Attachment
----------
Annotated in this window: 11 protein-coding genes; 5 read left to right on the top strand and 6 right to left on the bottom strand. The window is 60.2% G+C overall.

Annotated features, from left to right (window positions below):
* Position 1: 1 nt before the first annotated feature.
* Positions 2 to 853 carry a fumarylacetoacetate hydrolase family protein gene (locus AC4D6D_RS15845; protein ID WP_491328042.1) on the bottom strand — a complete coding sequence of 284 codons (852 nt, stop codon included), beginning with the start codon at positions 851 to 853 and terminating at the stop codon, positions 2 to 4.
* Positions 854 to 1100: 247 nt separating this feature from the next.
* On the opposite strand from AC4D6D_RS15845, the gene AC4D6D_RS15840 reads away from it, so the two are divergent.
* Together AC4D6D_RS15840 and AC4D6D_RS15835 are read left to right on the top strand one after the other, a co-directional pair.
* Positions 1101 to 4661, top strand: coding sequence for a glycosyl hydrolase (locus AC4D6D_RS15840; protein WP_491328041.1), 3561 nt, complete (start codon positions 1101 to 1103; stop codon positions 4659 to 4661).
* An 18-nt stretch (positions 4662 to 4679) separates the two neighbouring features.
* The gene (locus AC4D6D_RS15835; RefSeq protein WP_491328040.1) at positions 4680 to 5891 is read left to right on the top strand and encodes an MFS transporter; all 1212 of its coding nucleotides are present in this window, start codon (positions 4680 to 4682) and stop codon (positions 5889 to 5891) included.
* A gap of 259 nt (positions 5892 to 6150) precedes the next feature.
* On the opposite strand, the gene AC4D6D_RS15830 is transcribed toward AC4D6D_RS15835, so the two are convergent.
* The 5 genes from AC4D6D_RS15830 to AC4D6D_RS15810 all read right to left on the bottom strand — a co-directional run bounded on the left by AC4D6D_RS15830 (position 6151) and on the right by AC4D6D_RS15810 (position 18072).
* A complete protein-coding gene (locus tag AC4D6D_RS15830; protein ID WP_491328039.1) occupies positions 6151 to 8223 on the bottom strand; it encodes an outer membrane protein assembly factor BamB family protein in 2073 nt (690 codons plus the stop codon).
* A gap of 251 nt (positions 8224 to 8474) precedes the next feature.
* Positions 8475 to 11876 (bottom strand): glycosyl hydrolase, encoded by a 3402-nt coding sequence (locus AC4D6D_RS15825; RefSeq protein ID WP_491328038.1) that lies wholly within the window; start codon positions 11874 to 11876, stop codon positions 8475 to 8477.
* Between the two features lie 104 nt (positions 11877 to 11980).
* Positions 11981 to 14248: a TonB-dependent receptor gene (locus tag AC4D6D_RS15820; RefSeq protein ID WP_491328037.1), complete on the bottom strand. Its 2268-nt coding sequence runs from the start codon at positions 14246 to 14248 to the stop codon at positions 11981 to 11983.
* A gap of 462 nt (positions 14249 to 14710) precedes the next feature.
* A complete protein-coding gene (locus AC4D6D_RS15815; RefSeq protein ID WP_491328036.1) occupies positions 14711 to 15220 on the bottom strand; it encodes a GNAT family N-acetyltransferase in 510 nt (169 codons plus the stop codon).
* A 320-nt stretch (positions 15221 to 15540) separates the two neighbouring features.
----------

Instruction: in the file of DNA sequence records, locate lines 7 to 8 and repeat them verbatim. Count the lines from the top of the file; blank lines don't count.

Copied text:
* Together AC4D6D_RS15840 and AC4D6D_RS15835 are read left to right on the top strand one after the other, a co-directional pair.
* Positions 1101 to 4661, top strand: coding sequence for a glycosyl hydrolase (locus AC4D6D_RS15840; protein WP_491328041.1), 3561 nt, complete (start codon positions 1101 to 1103; stop codon positions 4659 to 4661).